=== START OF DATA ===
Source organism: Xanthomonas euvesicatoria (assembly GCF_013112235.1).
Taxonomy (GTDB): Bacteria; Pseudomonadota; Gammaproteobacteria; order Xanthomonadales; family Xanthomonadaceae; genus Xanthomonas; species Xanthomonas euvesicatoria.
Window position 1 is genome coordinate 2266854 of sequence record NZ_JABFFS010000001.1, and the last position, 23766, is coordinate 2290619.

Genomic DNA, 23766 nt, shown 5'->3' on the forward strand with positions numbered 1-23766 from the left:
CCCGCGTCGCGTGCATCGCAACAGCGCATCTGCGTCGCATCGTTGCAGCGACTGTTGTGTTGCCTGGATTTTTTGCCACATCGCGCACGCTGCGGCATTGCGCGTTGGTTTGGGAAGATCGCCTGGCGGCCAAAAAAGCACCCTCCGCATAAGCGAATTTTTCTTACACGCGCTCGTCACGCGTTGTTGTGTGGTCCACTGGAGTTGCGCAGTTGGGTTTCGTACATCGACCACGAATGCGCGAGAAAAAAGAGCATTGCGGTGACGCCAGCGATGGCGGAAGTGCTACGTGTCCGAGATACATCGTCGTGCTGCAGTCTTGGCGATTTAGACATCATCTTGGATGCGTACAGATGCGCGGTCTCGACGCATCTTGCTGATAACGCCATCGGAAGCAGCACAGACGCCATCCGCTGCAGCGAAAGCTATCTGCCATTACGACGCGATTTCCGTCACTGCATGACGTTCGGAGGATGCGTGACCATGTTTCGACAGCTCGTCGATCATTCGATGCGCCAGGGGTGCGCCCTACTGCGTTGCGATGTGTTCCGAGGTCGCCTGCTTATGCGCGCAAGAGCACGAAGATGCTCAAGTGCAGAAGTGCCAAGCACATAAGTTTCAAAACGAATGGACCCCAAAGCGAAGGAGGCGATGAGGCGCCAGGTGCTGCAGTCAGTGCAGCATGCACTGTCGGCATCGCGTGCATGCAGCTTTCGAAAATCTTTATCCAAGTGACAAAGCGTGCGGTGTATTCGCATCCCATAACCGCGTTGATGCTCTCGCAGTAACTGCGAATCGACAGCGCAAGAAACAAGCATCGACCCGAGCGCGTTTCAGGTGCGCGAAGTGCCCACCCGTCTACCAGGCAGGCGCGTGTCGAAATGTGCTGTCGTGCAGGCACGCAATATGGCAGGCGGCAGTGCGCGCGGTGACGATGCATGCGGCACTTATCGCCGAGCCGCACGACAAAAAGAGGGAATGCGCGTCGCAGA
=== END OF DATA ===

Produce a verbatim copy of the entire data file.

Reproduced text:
Source organism: Xanthomonas euvesicatoria (assembly GCF_013112235.1).
Taxonomy (GTDB): Bacteria; Pseudomonadota; Gammaproteobacteria; order Xanthomonadales; family Xanthomonadaceae; genus Xanthomonas; species Xanthomonas euvesicatoria.
Window position 1 is genome coordinate 2266854 of sequence record NZ_JABFFS010000001.1, and the last position, 23766, is coordinate 2290619.

Genomic DNA, 23766 nt, shown 5'->3' on the forward strand with positions numbered 1-23766 from the left:
CCCGCGTCGCGTGCATCGCAACAGCGCATCTGCGTCGCATCGTTGCAGCGACTGTTGTGTTGCCTGGATTTTTTGCCACATCGCGCACGCTGCGGCATTGCGCGTTGGTTTGGGAAGATCGCCTGGCGGCCAAAAAAGCACCCTCCGCATAAGCGAATTTTTCTTACACGCGCTCGTCACGCGTTGTTGTGTGGTCCACTGGAGTTGCGCAGTTGGGTTTCGTACATCGACCACGAATGCGCGAGAAAAAAGAGCATTGCGGTGACGCCAGCGATGGCGGAAGTGCTACGTGTCCGAGATACATCGTCGTGCTGCAGTCTTGGCGATTTAGACATCATCTTGGATGCGTACAGATGCGCGGTCTCGACGCATCTTGCTGATAACGCCATCGGAAGCAGCACAGACGCCATCCGCTGCAGCGAAAGCTATCTGCCATTACGACGCGATTTCCGTCACTGCATGACGTTCGGAGGATGCGTGACCATGTTTCGACAGCTCGTCGATCATTCGATGCGCCAGGGGTGCGCCCTACTGCGTTGCGATGTGTTCCGAGGTCGCCTGCTTATGCGCGCAAGAGCACGAAGATGCTCAAGTGCAGAAGTGCCAAGCACATAAGTTTCAAAACGAATGGACCCCAAAGCGAAGGAGGCGATGAGGCGCCAGGTGCTGCAGTCAGTGCAGCATGCACTGTCGGCATCGCGTGCATGCAGCTTTCGAAAATCTTTATCCAAGTGACAAAGCGTGCGGTGTATTCGCATCCCATAACCGCGTTGATGCTCTCGCAGTAACTGCGAATCGACAGCGCAAGAAACAAGCATCGACCCGAGCGCGTTTCAGGTGCGCGAAGTGCCCACCCGTCTACCAGGCAGGCGCGTGTCGAAATGTGCTGTCGTGCAGGCACGCAATATGGCAGGCGGCAGTGCGCGCGGTGACGATGCATGCGGCACTTATCGCCGAGCCGCACGACAAAAAGAGGGAATGCGCGTCGCAGA